#5 Embrace the Mess
Research shows that mess may actually facilitate creativity, and I’m a big believer in the idea that our physical state often reflects our mental state on some level. In a sterile room, focus becomes singular; in a cluttered room, attention moves to options.
Here’s the way I see it:
You’ve probably heard of or experienced “flow state.” It’s basically when you get really in the zone, do a lot of deep/productive work, and barely notice time passing. But once you break your concentration, it can be hard to get back into it.
Messy artists’ studios and writers’ desks are the preservation of flow state. Everything is left exactly as it was when they were in the middle of their groove. By returning to the same physical space, it’s easier to reenter the same mental space, and they don’t pack up properly until they’re at a good stopping point.
The same is true for business innovation. Startups are chaotic, but that’s how they move so fast. Remember how I said you want to keep your ideas in a liquid state earlier? Startups keep all the balls in the air; larger, older corporations, on the other hand, get so tied up in dotting the i’s and crossing the t’s that they lose momentum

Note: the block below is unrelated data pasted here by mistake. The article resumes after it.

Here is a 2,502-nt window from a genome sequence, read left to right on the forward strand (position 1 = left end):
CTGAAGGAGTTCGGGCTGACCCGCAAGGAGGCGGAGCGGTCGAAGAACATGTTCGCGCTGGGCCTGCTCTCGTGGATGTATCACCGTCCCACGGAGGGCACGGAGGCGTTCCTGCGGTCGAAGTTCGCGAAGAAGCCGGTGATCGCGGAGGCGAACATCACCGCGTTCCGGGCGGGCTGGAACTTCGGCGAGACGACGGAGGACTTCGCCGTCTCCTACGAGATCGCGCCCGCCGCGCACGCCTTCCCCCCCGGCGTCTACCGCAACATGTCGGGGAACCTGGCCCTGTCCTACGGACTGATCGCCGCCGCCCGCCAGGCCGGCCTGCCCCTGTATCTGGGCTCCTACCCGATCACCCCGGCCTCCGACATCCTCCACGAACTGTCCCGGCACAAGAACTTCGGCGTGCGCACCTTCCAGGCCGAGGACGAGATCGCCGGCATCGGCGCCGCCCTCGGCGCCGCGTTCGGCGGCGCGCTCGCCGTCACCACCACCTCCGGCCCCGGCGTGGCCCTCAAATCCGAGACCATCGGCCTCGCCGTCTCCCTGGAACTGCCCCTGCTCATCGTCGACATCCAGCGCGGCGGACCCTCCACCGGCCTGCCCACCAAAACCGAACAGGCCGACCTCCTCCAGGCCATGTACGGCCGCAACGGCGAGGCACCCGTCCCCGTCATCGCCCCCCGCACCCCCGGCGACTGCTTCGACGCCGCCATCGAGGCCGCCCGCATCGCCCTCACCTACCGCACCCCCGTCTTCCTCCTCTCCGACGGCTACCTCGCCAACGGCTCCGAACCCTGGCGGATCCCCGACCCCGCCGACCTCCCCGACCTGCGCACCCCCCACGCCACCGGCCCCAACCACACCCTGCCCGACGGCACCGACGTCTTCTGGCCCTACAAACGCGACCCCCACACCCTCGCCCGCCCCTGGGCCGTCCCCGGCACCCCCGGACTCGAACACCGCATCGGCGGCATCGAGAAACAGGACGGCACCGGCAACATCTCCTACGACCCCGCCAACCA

The mess is part of creative work — don’t fight it.
It can be daunting to bring these strategies into meetings when you’ve never practiced them before, so start small.
Try them out alone on a personal goal or project; innovation-thinking isn’t only relevant to the business domain. If you had unlimited cash, what would you make or do? What does your ideal network of people look like, and what could they help you with?
Dream big, and go from there. When you learn to let go of assumptions, turn ideas inside out, and find novel ways around creative roadblocks, you can come to solutions you never knew were possible.